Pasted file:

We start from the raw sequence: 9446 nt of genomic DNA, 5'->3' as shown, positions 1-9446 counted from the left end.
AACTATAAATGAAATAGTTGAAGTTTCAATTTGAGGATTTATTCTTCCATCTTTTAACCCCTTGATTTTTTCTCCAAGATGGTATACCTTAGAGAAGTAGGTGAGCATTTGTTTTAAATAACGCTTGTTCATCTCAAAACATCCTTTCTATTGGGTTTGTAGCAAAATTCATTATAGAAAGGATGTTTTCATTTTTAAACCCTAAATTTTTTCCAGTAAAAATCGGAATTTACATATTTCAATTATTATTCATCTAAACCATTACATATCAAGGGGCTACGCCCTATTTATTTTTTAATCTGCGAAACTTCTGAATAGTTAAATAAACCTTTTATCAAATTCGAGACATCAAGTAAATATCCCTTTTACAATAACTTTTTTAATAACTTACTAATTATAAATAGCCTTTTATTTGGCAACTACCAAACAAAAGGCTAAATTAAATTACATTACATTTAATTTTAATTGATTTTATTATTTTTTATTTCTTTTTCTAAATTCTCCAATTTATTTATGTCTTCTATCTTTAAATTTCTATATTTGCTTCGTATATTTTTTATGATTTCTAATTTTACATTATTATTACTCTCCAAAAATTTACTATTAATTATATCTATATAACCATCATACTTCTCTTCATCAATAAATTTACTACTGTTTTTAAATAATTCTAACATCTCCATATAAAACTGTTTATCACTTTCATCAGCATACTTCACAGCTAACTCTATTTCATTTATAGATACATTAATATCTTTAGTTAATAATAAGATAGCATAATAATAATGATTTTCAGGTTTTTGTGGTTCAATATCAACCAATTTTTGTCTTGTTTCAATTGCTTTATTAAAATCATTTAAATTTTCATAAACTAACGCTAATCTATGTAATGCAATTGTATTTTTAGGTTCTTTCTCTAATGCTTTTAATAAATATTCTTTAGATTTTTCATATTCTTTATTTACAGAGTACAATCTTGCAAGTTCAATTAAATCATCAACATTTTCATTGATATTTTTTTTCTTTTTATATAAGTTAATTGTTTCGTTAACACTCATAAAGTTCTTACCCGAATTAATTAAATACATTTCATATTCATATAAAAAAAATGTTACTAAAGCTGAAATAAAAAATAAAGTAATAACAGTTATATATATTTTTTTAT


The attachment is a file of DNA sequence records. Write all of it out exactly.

We start from the raw sequence: 9446 nt of genomic DNA, 5'->3' as shown, positions 1-9446 counted from the left end.
AACTATAAATGAAATAGTTGAAGTTTCAATTTGAGGATTTATTCTTCCATCTTTTAACCCCTTGATTTTTTCTCCAAGATGGTATACCTTAGAGAAGTAGGTGAGCATTTGTTTTAAATAACGCTTGTTCATCTCAAAACATCCTTTCTATTGGGTTTGTAGCAAAATTCATTATAGAAAGGATGTTTTCATTTTTAAACCCTAAATTTTTTCCAGTAAAAATCGGAATTTACATATTTCAATTATTATTCATCTAAACCATTACATATCAAGGGGCTACGCCCTATTTATTTTTTAATCTGCGAAACTTCTGAATAGTTAAATAAACCTTTTATCAAATTCGAGACATCAAGTAAATATCCCTTTTACAATAACTTTTTTAATAACTTACTAATTATAAATAGCCTTTTATTTGGCAACTACCAAACAAAAGGCTAAATTAAATTACATTACATTTAATTTTAATTGATTTTATTATTTTTTATTTCTTTTTCTAAATTCTCCAATTTATTTATGTCTTCTATCTTTAAATTTCTATATTTGCTTCGTATATTTTTTATGATTTCTAATTTTACATTATTATTACTCTCCAAAAATTTACTATTAATTATATCTATATAACCATCATACTTCTCTTCATCAATAAATTTACTACTGTTTTTAAATAATTCTAACATCTCCATATAAAACTGTTTATCACTTTCATCAGCATACTTCACAGCTAACTCTATTTCATTTATAGATACATTAATATCTTTAGTTAATAATAAGATAGCATAATAATAATGATTTTCAGGTTTTTGTGGTTCAATATCAACCAATTTTTGTCTTGTTTCAATTGCTTTATTAAAATCATTTAAATTTTCATAAACTAACGCTAATCTATGTAATGCAATTGTATTTTTAGGTTCTTTCTCTAATGCTTTTAATAAATATTCTTTAGATTTTTCATATTCTTTATTTACAGAGTACAATCTTGCAAGTTCAATTAAATCATCAACATTTTCATTGATATTTTTTTTCTTTTTATATAAGTTAATTGTTTCGTTAACACTCATAAAGTTCTTACCCGAATTAATTAAATACATTTCATATTCATATAAAAAAAATGTTACTAAAGCTGAAATAAAAAATAAAGTAATAACAGTTATATATATTTTTTTAT